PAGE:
Nick Rowe makes a good point, however, which is not so much a critique of the robot story as a general puzzle. Income has been shifting to capital, which would seem to increase the return to investment; but real interest rates are low by historical standards, and were low even before the financial crisis, suggesting that maybe the return to investment is if anything low. You might be able to make some headway here by stressing the different between safe assets and risky investments, but it is a puzzle.Usando uma linguagem que suspeito Krugman ou Rowe não estejam habituados, parece que o puzzle económico que eles estão a tentar explicar consiste em, simultaneamente, estarmos a ter uma pauperização relativa da classe trabalhadora (ou um aumento da mais-valia relativa) e uma quebra da taxa (marginal) de lucro.
Rowe suggests that a third factor, land, may be soaking up the excess returns and being misclassified as part of capital income. Logically, this could be true; I have doubts about whether it can be a major factor empirically, although obviously the thing to do is check it out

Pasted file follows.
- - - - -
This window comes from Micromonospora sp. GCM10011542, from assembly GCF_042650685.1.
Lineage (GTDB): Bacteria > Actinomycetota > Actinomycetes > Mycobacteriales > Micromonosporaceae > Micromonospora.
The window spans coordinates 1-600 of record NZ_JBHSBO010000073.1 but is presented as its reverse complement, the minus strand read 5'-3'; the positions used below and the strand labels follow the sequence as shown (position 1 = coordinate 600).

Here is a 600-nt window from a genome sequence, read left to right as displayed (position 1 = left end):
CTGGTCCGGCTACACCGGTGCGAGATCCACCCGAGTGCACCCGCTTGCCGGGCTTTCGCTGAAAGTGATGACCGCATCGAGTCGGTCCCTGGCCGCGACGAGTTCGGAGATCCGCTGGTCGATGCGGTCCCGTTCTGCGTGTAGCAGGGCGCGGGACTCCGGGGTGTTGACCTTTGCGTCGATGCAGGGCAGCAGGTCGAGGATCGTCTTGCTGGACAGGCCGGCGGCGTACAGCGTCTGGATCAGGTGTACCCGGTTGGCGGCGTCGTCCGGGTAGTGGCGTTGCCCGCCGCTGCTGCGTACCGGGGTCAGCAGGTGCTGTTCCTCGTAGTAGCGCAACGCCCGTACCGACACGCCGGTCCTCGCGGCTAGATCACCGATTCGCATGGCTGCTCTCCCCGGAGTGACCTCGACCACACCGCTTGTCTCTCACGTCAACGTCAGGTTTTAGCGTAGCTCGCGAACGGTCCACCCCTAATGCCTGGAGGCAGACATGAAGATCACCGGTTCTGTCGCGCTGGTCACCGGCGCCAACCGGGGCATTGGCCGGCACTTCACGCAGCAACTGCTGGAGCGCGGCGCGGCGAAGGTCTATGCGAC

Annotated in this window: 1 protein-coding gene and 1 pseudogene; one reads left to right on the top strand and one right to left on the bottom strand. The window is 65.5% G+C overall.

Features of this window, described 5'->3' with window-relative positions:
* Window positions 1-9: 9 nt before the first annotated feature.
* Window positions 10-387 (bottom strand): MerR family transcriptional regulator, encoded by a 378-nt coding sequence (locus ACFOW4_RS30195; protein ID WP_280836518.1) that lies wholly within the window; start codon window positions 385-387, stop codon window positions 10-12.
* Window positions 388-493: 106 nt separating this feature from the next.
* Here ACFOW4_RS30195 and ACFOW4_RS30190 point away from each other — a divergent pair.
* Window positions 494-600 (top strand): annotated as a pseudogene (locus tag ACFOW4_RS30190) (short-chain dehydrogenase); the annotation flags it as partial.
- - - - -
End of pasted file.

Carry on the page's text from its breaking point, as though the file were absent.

But there’s another possible resolution: monopoly power. Barry Lynn and Philip Longman have argued that we’re seeing a rapid rise in market concentration and market power. The thing about market power is that it could simultaneously raise the average rents to capital and reduce the return on investment as perceived by corporations, which would now take into account the negative effects of capacity growth on their markups. So a rising-monopoly-power story would be one way to resolve the seeming paradox of rapidly rising profits and low real interest rates.
As they say, this calls for more research; but the starting point is to realize that there’s something happening here, what it is ain’t exactly clear, but it’s potentially really important.
Wednesday, March 20, 2013
Publicada por Miguel Madeira em 05:24